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Summer 2017 Newsletter
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Saints Cyril & Methodius Byzantine Catholic Seminary

Saints Cyril & Methodius Byzantine Catholic Seminary

The Byzantine Catholic Seminary of Saints Cyril and Methodius has the distinction of being the only freestanding, English-speaking, Byzantine Catholic Seminary in the nation. In its almost 63 years, it has prepared more than 400 priests to serve the church and its people.

Until the Second World War, most local seminarians trained in Presov or Uzhorod in Eastern Europe. In the early 1950s, Bishop Daniel Ivancho set aside plans for a new cathedral and instead established this seminary, which was dedicated October 18, 1951. The chapel, completed on February 23, 1952, features design and artwork by the Rambusch Company of New York. Christina Dochwat, a Ukrainian émigré iconographer from Philadelphia, redid most of the icons in a more traditional style in 1974.

The goal of Byzantine sacred architecture is to reproduce an experience of heaven on earth. The iconostasis, a focal point of the nave, features icons arranged in a strict pattern. The deacon uses the side doors; only the bishop or priest may pass through the central doors. The peacock design on these doors is an ancient symbol of the Resurrection. Icons of the 12 evangelists grace the altar.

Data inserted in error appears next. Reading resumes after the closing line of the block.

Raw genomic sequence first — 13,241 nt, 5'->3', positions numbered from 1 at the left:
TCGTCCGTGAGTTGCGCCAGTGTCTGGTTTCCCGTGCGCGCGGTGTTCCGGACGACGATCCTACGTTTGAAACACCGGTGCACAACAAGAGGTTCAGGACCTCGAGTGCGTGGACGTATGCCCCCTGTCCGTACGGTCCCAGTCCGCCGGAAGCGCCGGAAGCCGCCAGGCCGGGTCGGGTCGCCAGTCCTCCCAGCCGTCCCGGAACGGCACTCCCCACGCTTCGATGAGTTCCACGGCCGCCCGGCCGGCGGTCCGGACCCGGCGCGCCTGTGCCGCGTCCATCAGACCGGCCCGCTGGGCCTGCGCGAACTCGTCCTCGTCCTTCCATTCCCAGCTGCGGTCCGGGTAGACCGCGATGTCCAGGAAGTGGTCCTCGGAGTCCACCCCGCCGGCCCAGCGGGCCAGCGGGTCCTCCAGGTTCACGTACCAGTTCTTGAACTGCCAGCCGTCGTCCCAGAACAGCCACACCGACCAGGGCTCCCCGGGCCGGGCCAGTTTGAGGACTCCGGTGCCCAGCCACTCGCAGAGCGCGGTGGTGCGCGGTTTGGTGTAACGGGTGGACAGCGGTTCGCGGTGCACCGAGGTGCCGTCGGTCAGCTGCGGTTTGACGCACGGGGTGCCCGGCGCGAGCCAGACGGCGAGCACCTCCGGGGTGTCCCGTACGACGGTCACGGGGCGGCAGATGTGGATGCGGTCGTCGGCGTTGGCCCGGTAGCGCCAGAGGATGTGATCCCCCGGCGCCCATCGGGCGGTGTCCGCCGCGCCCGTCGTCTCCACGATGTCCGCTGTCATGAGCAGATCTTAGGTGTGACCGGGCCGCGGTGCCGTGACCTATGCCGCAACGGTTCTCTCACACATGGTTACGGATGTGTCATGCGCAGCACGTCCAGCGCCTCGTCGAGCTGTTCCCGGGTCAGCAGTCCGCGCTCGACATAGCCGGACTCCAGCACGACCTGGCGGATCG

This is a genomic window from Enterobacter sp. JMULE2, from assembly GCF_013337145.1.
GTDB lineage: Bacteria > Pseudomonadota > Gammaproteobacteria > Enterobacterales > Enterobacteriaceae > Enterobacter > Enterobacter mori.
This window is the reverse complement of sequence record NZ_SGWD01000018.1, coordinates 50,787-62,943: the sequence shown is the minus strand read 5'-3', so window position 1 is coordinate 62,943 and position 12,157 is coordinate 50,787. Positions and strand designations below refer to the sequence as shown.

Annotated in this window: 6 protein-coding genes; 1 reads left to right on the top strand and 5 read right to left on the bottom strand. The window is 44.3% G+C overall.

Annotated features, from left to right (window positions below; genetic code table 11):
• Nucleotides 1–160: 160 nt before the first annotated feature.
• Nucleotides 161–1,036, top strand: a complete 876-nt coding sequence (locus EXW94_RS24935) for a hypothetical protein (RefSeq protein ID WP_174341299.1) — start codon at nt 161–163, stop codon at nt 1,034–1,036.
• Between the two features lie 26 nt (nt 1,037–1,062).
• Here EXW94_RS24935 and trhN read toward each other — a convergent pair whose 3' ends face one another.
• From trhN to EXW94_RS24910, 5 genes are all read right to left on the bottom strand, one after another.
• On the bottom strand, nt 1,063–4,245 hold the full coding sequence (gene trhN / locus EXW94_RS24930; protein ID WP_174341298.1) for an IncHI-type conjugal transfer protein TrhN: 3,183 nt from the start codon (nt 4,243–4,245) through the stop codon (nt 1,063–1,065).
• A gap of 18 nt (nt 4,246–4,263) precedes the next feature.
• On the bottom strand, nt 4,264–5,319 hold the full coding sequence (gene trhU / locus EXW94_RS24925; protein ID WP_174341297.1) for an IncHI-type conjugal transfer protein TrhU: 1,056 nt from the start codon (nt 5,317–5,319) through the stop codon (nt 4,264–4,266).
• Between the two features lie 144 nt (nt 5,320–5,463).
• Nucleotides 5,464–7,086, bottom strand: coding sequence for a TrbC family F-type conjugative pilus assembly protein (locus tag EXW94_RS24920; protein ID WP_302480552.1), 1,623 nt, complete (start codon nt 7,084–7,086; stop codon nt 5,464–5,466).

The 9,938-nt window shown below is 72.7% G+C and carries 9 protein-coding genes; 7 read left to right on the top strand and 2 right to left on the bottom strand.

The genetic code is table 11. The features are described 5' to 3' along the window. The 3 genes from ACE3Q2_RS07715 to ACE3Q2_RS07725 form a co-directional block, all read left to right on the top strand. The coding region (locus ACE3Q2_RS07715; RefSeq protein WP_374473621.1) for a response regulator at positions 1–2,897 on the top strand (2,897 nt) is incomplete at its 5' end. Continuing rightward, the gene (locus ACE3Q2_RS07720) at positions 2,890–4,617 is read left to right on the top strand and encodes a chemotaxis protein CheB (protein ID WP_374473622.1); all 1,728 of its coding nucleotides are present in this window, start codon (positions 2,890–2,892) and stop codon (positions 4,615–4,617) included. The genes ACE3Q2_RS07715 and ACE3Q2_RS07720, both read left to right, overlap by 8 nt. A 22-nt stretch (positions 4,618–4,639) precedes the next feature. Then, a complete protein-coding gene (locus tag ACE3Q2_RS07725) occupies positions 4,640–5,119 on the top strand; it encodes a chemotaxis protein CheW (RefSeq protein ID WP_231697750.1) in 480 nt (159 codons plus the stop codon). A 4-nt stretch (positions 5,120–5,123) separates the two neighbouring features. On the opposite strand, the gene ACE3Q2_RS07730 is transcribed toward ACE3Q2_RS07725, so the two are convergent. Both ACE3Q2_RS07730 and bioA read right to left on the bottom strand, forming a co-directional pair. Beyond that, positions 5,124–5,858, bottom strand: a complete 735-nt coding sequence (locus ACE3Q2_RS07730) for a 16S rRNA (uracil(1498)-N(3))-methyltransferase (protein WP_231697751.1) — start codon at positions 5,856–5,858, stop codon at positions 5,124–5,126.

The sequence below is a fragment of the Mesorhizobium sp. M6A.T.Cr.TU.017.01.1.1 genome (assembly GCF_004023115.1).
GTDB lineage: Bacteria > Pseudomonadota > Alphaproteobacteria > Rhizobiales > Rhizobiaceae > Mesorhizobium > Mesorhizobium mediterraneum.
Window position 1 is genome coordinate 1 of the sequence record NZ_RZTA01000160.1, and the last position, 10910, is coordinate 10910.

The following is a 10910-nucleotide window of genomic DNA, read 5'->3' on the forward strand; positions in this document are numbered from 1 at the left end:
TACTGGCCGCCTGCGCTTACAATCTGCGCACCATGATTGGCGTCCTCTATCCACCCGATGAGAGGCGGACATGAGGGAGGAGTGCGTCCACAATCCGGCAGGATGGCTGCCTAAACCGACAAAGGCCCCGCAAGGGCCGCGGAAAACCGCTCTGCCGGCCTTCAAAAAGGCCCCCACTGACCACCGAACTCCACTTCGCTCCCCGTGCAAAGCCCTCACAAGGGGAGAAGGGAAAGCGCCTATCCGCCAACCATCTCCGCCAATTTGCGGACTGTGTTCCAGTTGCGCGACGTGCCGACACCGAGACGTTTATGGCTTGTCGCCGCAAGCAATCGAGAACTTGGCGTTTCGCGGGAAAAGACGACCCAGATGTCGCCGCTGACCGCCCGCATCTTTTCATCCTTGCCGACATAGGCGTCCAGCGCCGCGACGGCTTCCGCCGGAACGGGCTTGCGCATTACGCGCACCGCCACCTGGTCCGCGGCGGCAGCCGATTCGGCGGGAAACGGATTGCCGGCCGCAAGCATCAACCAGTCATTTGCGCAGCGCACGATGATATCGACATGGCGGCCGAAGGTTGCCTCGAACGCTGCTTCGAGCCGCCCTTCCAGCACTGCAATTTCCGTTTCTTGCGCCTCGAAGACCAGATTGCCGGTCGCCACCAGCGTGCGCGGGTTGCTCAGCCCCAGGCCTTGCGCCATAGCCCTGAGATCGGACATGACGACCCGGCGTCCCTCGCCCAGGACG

Over the altar is a canopy-like structure called the baldacchino. This traditional feature is usually made of wood or marble, but ours is unique in being metallic. In the four corners are the animals found in the prophecies of Ezekiel and used since ancient times as symbols of the Gospels: man, for Matthew; ox, for Luke; lion, for Mark; and eagle, for John.

The central window shows the episcopal coats of arms of Bishop Basil Takach, first Byzantine Ruthenian bishop in the United States, and of Bishop Daniel Ivancho. Many other windows throughout the building combine art with historical realism. Look for the one that features a depiction of our seminary!